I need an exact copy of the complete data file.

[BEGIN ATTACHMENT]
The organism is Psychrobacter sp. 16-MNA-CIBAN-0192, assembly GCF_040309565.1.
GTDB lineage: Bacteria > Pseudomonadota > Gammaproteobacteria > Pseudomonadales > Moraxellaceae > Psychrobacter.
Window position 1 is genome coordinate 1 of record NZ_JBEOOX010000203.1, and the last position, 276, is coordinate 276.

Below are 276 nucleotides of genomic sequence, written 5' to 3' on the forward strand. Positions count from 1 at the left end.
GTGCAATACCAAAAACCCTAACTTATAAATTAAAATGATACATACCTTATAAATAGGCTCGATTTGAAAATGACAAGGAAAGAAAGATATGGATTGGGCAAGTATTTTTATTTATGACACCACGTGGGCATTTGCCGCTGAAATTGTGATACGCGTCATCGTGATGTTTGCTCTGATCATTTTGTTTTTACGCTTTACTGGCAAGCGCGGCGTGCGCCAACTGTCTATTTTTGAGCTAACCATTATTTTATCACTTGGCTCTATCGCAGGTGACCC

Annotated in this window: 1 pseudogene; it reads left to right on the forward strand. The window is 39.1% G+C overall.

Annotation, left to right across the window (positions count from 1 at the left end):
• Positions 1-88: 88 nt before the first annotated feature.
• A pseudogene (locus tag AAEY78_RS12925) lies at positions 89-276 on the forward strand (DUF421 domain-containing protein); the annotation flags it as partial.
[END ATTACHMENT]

The organism is Psychrobacter sp. 16-MNA-CIBAN-0192, assembly GCF_040309565.1.
GTDB lineage: Bacteria > Pseudomonadota > Gammaproteobacteria > Pseudomonadales > Moraxellaceae > Psychrobacter.
Window position 1 is genome coordinate 1 of record NZ_JBEOOX010000203.1, and the last position, 276, is coordinate 276.

Below are 276 nucleotides of genomic sequence, written 5' to 3' on the forward strand. Positions count from 1 at the left end.
GTGCAATACCAAAAACCCTAACTTATAAATTAAAATGATACATACCTTATAAATAGGCTCGATTTGAAAATGACAAGGAAAGAAAGATATGGATTGGGCAAGTATTTTTATTTATGACACCACGTGGGCATTTGCCGCTGAAATTGTGATACGCGTCATCGTGATGTTTGCTCTGATCATTTTGTTTTTACGCTTTACTGGCAAGCGCGGCGTGCGCCAACTGTCTATTTTTGAGCTAACCATTATTTTATCACTTGGCTCTATCGCAGGTGACCC

Annotated in this window: 1 pseudogene; it reads left to right on the forward strand. The window is 39.1% G+C overall.

Annotation, left to right across the window (positions count from 1 at the left end):
• Positions 1-88: 88 nt before the first annotated feature.
• A pseudogene (locus tag AAEY78_RS12925) lies at positions 89-276 on the forward strand (DUF421 domain-containing protein); the annotation flags it as partial.